Friday, October 27, 2006

It's 'Alternative', Stupid!

I've grown weary of seeing almost everyone around me use the word 'alternate' when they actually mean 'alternative'.
Huh! :(



Saturday, October 21, 2006

On the curious coincidence of Diwali Legends

As per wikipedia, Diwali marks as many as four anniversaries of completely unrelated events in India's mythical past.
The goddess Shakti observed 21 days of austerity starting from ashtami of shukla paksha to get half part of the body of Lord Shiva. Deepavali is the completion day of this austerity.

Diwali also celebrates the return of Lord Rama to Ayodhya after the war in Lanka.

It commemorates the killing of Narakasura, an evil demon, by Lord Krishna's wife Sathyabhama.

Diwali is also associated with the annual return of Daitya king Bali to his homeland.
Isn't it indeed incredible and rather disingenuous that there must have been a consensus throughout the country on choosing a particular day to commemorate events remotely spaced in time? Strange. One wonders whether these legends were deliberately assigned the same date with the intent of rendering Diwali theologically significant enough to compete with the semitic festivals like Id and Christmas.

Hinduism is essentially a pagan religion that is practised in a million different ways by people across the subcontinent. The Brahminical Hinduism that I experienced while growing up bears no resemblance to the faiths of say a tribal community in Central India.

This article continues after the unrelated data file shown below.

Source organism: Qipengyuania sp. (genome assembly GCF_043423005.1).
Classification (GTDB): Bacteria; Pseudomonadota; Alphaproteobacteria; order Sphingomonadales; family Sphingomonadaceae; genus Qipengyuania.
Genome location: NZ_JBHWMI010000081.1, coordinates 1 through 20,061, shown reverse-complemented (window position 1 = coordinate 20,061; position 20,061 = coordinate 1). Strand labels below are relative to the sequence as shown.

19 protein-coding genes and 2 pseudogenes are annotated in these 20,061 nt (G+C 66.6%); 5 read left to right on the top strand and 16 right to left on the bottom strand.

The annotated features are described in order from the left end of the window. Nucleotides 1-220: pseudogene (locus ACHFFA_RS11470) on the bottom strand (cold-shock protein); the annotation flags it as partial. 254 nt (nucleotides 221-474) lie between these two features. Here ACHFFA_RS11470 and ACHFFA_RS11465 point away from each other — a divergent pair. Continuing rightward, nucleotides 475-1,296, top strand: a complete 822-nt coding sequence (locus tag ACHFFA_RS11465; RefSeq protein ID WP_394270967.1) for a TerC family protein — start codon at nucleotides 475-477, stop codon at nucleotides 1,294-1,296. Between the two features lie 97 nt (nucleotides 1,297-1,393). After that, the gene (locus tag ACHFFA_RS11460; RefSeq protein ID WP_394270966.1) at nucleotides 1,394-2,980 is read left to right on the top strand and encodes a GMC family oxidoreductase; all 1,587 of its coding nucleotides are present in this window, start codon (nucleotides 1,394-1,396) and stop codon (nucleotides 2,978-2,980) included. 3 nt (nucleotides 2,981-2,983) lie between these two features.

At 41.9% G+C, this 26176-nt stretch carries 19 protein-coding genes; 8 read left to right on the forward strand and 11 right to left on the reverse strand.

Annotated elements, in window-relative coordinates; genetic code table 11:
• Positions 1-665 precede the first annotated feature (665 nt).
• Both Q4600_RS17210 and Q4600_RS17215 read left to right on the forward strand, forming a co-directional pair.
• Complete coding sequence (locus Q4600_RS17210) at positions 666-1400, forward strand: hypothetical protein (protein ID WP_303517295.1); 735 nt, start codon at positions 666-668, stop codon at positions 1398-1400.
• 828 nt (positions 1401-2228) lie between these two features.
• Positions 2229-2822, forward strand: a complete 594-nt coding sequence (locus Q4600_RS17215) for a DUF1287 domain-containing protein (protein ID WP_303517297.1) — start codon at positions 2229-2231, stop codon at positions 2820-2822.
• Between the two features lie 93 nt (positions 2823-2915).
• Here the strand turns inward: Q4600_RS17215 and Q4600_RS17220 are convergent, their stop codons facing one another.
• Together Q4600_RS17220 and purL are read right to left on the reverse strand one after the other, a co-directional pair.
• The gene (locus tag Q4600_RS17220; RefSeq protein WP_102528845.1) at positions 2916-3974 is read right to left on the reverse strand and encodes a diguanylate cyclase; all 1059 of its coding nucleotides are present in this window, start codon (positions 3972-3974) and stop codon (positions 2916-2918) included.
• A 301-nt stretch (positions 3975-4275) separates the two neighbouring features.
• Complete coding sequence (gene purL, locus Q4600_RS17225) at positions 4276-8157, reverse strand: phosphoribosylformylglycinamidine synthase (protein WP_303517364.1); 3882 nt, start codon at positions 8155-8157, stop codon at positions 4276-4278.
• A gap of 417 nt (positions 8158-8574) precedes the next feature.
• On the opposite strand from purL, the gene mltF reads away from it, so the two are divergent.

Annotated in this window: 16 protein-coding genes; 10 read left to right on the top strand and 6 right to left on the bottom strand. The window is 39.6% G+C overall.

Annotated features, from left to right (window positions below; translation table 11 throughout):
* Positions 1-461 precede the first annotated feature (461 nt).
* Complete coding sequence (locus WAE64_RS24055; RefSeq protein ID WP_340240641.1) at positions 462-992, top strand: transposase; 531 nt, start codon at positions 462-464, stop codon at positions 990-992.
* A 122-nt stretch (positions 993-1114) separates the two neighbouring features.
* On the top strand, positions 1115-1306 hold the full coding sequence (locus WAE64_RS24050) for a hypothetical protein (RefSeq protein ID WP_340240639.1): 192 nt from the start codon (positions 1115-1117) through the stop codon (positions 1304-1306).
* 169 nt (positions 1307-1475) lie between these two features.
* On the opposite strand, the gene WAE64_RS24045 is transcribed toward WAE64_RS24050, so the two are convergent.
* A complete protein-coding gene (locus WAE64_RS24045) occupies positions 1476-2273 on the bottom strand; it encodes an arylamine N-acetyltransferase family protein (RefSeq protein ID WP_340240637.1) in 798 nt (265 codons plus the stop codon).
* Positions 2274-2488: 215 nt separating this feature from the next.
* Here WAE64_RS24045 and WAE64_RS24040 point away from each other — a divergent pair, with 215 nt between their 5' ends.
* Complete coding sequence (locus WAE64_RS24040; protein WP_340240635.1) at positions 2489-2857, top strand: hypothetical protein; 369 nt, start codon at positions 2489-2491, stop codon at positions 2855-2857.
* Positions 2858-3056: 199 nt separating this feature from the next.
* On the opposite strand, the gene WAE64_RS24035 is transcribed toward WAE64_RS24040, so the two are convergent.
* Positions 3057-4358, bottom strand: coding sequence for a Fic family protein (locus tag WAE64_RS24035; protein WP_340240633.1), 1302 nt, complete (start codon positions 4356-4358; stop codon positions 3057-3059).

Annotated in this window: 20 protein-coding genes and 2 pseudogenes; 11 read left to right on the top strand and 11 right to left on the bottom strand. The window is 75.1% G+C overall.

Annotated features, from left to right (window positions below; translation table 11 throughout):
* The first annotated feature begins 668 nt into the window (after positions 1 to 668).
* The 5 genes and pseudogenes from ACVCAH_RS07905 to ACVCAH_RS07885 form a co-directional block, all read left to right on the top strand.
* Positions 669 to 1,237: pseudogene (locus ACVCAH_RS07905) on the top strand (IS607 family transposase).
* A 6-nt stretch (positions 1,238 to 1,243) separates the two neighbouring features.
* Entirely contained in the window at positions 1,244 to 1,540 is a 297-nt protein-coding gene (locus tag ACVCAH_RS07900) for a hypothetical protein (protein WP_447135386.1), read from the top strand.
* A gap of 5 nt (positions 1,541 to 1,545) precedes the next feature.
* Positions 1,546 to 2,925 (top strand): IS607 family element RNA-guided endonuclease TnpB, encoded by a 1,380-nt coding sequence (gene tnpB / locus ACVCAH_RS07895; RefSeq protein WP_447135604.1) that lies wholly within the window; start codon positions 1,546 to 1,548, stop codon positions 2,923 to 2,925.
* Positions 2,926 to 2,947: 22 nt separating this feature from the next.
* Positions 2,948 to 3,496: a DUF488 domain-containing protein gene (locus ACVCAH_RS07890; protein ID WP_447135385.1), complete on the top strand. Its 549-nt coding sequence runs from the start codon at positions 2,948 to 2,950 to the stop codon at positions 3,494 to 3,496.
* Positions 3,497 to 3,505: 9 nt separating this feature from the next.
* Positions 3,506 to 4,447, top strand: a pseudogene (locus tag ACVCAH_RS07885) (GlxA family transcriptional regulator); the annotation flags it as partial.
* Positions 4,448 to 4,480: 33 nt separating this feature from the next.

The modern 'libertarian' ideal of 'To each his own' has always been an integral aspect of the Hindu way of life. Sadly, after the advent of semetic faiths, there has been a vain attempt by the so-called custodians of our culture to semitize Hinduism. As a part of the semitization drive, festivals like Deepavali that were traditionally the preoccupation of a very small segment of upper-caste population have been foisted upon the masses. To make Diwali seem like a pan-Indian festival, diverse legends from across the country have been disingenuously assigned a common date. Cracker-bursting has been actively encouraged to woo the not-so-religiously inclined. (note - cracker bursting on diwali was unheard of in India a couple of hundred years ago) What we have been observing is a form of propaganda that has changed the very nature of Sanatana Dharma.

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Monday, October 16, 2006

Learnings from GD Disappointments

After having fared poorly in a handful of GDs leading upto the summers process here at K, I have realized how poor I am when it comes to effective verbal and non-verbal communication.

It's actually interesting to note that many students here are probably not as good at communication as they should be. It's just that I stick out like a sore thumb in this regard, despite the general standard being not very high.

This has made me wonder why is it that students at premier Indian Bschools, who supposedly constitute the 'best and the brightest' of the country, are quite ordinary when it comes to oral and written communication skills. It has got a lot to do with the way we are taught at school. The education we receive in our public schools lays such enormous emphasis on knowledge acquisition and analytical soundness, that the inculcation of soft skills is often neglected. The curriculum doesn't provide enough avenues for self-expression, argument and debate.

As a result, we grow up oblivious of certain home truths.
- How you speak is every bit as important as what you speak.
- The way you write matters as much if not more than the actual content.

It is indeed an indictment of the Indian schooling system, that it takes a Bschool education to make the students realize these eternal truths, that should have been assimilated at primary school.



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